So  have any of you had a similar experience finding things you’ve written about and long since forgotten? How about shitty first drafts? Tell me about it.


{February 25, 2012}   A Writer’s Mood Swings

“I’m never going to finish this book! There are too many things I don’t know about and I can’t find the answers. My characters are one-dimensional. It was a stupid, stupid idea!”

The next day, read the novel: “This is pretty good. I like these characters. I can see what drives them and their conflict.  All I have to do is figure out a few things and write them into the story.”

The next several days: put off writing by doing all kinds of tasks to reorganize book. Do research on the Internet, rewrite half-assed outline, come up with yet another writing/revision schedule, import document into a software program so I can move scenes around, print out what I’ve written because I decide I want to read it on paper and jot notes. In other words, deluding myself to think I’m writing my book when there is actually no writing involved.

Several more days: procrastinate by working on unappealing tasks–even taxes–to avoid tackling problems in my book.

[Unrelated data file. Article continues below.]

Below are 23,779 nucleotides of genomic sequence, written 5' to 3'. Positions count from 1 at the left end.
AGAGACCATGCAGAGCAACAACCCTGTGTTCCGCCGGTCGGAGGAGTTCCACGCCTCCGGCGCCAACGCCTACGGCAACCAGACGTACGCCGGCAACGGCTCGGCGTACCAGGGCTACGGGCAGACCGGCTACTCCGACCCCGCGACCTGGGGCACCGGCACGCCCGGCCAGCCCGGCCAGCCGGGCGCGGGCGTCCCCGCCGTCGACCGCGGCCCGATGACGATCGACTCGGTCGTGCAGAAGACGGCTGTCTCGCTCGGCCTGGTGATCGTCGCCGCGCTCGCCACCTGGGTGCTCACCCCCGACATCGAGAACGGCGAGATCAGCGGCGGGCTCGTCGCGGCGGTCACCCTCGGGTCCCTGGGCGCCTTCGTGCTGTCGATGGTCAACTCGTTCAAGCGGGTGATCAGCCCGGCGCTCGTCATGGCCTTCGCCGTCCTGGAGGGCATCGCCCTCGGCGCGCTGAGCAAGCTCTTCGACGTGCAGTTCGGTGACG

Get bummed out because I’ve been working on this book for what seems like forever and see no end in sight. Why did I become a writer anyway? Why do I seek out impersonal rejection on a regular basis by people (agents and editors) who I’ve never met?

Find a note from a reader who says they couldn’t put down one of my books and stayed up all night. Remember that I’ve loved writing since sixth grade and took on that role in every job I’ve had. Recall authors speaking at conferences who’ve felt the same way I do in this isolating field. Look at how much I’ve written so far instead of what’s left to go. Remember the way I’ve finished previous books is to get on a routine and have a clear deadline ahead.

Get over the self-doubting, suck it up, and bring my netbook to a cafe without Wifi. I have to resist the frequent temptation of looking something up on the Internet and straying off track. Write a few good pages and get excited about the book again.

Repeat all of the above multiple times.